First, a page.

I have to believe that got them thinking that anything – or a whole lot more – was possible. And I don’t think the mass of folks today are exposed to that.

The other thing that this makes me think about is the negative effects of the rush to monetization. If you have to make something pay right now (or in the next 3, 4, 5 years, etc.), you have to think differently about it than if you just open your head and think “what if?”. For all the complaints about companies like facebook and twitter and groupon that didn’t turn a profit, you have to admit that they are bigger ideas than ones that could cash in (that is, generate revenue) quicker. I wonder if that’s because monetization, to be believable, has to be based on the here and now – economic realities that exist currently – and that really big thinking, real game-changing stuff, relies on economics and realities that haven’t happened yet.

Or, to use a sports metaphor, in soccer, the great goals are often scored when someone passes to the space that someone is running to, not to where he is.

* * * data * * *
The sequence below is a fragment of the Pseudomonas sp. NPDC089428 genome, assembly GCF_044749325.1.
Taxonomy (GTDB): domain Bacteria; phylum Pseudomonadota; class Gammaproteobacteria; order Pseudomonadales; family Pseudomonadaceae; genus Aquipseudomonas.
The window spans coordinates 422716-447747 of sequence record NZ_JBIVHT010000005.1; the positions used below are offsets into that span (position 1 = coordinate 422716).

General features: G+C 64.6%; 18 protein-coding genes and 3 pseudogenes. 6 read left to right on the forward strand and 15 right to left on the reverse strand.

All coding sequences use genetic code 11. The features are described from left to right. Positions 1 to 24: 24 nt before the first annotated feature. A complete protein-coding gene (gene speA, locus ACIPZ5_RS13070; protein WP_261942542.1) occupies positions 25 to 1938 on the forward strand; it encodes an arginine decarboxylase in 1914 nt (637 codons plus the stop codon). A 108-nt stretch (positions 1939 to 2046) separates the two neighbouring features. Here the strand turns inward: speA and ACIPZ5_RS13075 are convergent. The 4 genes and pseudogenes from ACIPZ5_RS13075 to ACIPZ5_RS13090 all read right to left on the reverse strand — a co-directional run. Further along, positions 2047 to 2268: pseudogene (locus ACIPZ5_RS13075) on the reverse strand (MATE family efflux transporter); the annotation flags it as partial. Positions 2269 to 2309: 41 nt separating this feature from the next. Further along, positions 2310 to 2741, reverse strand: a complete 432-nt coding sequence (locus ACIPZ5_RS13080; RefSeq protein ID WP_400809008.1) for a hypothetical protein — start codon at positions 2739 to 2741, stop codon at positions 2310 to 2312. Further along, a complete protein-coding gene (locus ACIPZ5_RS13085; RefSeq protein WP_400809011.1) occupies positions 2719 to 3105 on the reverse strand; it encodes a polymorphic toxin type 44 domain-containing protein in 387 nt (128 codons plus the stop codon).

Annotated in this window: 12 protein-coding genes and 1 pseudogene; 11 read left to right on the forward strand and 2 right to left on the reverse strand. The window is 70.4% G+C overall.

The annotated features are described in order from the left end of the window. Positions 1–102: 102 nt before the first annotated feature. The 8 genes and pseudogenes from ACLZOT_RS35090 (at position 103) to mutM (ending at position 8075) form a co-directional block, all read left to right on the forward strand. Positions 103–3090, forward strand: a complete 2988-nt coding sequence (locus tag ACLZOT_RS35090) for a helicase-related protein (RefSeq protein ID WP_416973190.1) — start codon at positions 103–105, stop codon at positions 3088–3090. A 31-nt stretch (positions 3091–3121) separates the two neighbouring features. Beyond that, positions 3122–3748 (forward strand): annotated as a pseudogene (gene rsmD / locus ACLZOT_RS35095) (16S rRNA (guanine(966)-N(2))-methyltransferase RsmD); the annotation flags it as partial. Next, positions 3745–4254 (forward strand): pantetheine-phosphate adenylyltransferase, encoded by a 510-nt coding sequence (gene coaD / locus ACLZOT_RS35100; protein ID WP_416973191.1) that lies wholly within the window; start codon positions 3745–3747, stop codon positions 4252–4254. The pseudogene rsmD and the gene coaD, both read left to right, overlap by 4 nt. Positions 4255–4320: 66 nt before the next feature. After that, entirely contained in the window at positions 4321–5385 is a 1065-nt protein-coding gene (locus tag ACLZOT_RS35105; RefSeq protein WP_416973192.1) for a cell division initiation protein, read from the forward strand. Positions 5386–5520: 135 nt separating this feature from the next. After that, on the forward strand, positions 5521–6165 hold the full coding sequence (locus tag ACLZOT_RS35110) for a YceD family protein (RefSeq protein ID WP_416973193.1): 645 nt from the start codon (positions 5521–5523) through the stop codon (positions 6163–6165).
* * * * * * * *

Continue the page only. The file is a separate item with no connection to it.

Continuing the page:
November 10, 2011 // This post is about: , ,

A Floating Future

For as crazy as these drawings of raised and floating airports are, they sort of make me wonder if we imagine big things anymore. When’s the last time you saw a rendering or drawing of an imagined future (other than the next iPhone)? Sure we have the xPrize and that sort of thing, but what about just every day crazy imaginings and excitement? Where has that energy gone? I guess a lot of the same people who would have been drawing crazy pictures of floating airports 80 years ago probably make stuff on the web … But it doesn’t seem like that can be the whole answer.

November 9, 2011 // This post is about: , , ,